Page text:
WHO Urges Better Vaccine Effort

Ducks rest at Shanghai Zoo Wednesday Dec. 7, 2005 in Shanghai, China.
The World Health Organization called Wednesday for more investment in developing a vaccine to protect people from bird flu as China reported its fourth human case of the disease.

A 10-year-old girl in the southern region of Guangxi has tested positive for the H5N1 virus, the Chinese government said. She has been sick with a fever and pneumonia since Nov. 23 and has undergone emergency treatment, it said.

Experts have warned that the virus could mutate and become more easily passed between people, sparking a global pandemic that could kill millions.

Scientists in several countries are trying to develop a human vaccine for the disease, which will be even more important than antiviral drugs in containing it, said Henk Bekedam, the WHO representative in China.

"We strongly believe there needs to be more investment" in a vaccine, he told reporters. Governments need to get involved with efforts by pharmaceutical companies, perhaps promising to buy vaccines once they are developed, he said.

Three of China's four human cases, including the latest one, have been found in areas where outbreaks of bird flu were not reported.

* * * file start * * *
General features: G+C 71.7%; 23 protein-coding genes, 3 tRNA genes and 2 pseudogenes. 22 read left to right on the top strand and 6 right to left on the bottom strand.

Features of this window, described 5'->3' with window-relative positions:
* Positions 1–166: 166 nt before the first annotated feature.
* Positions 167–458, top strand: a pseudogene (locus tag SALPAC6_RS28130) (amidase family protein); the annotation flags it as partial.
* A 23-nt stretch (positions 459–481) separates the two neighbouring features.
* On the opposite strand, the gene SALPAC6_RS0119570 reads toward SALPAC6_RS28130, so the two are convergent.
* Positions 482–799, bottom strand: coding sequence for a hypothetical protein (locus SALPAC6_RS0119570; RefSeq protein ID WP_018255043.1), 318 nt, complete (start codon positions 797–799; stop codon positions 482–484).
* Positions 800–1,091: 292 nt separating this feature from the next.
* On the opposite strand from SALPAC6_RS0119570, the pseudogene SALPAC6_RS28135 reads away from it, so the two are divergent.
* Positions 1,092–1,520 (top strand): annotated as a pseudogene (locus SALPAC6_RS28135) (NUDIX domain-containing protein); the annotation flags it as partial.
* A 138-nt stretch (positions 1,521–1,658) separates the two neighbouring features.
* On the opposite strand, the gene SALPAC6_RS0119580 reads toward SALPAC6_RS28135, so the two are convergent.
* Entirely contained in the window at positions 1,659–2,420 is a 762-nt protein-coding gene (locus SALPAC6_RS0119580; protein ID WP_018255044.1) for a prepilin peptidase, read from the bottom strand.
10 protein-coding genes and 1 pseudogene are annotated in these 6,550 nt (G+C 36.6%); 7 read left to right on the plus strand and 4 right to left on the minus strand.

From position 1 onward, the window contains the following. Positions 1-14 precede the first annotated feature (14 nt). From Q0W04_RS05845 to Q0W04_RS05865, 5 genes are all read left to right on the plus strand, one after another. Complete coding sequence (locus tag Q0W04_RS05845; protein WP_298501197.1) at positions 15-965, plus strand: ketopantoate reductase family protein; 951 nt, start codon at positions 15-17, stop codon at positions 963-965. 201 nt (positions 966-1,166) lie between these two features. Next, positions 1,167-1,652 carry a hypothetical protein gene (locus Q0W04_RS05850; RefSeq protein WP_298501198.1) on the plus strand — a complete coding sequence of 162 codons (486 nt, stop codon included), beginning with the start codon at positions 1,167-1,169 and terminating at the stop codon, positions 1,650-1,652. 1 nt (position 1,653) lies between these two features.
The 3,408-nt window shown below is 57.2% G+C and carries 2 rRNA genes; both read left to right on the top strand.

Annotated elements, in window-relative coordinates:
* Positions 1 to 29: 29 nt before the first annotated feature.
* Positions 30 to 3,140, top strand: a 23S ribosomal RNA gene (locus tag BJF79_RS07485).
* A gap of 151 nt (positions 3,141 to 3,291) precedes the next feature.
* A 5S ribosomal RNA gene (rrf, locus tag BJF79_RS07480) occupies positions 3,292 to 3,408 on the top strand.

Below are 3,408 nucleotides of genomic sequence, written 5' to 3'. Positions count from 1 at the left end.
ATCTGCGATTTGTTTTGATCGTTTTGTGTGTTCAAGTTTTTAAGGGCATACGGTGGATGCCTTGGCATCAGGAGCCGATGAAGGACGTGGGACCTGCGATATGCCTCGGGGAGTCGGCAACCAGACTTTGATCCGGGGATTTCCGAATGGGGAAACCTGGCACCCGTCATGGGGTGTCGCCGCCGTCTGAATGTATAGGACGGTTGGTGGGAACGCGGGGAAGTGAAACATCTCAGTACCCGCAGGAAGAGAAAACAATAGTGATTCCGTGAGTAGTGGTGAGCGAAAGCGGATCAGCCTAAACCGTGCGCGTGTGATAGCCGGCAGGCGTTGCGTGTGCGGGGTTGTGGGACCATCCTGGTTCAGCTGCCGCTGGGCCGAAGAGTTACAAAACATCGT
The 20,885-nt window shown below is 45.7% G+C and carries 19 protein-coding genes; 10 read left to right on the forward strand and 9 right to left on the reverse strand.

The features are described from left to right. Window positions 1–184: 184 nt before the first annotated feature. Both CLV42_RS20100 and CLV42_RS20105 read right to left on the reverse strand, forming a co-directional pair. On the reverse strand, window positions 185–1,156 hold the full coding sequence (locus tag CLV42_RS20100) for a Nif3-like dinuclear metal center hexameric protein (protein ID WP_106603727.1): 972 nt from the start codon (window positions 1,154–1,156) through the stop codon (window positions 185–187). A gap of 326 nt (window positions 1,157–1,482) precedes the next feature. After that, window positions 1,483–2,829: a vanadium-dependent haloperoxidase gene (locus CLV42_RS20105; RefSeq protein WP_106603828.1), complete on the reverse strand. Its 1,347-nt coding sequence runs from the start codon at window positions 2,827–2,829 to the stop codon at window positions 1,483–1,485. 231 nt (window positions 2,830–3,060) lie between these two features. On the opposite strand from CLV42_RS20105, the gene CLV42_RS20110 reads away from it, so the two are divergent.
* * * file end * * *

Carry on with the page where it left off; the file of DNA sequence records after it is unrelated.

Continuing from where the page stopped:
This shows "there's still an issue of public awareness of what to look for when chickens get sick," Julie Hall, an infectious disease expert at the WHO office in Beijing, said this week.

In related developments:

  • Vietnam has banned pharmacies from selling the anti-bird flu drug Tamiflu, saying improper use could cause the virus to develop resistance to the medicine, officials said Wednesday. Residents afraid of contracting bird flu have rushed in recent weeks to buy the drug. All medicines are sold over-the-counter in Vietnam.
  • Indonesia is seeking copyright protection for any bird flu vaccine developed by a locally-based U.S. Naval laboratory, officials said Wednesday. A contract for the NAMRU-2 medical unit expires Dec. 31 and will only be extended if an agreement can be reached that is beneficial to Indonesia, said foreign ministry official Arif Havas Oegroseno. That would include a guarantee that the government would be rewarded financially if a bird flu vaccine was developed using Indonesian strains of the virus.
  • On Wednesday, diplomats from the 10 countries of the Association of Southeast Asian Nations, or ASEAN, opened talks in Malaysia's main city, Kuala Lumpur, to discuss regional cooperation and threats of terrorism and bird flu in preparation for a meeting of their leaders on Monday.
  • The United States relaxed a ban on poultry imports from British Columbia initially sparked by the discovery of bird flu in a duck raised in the Canadian province. The strain of bird flu is now known to be low-pathogenic and poses no threat to human health, unlike the more virulent form in Asia that has killed dozens of people, the Agriculture Department said.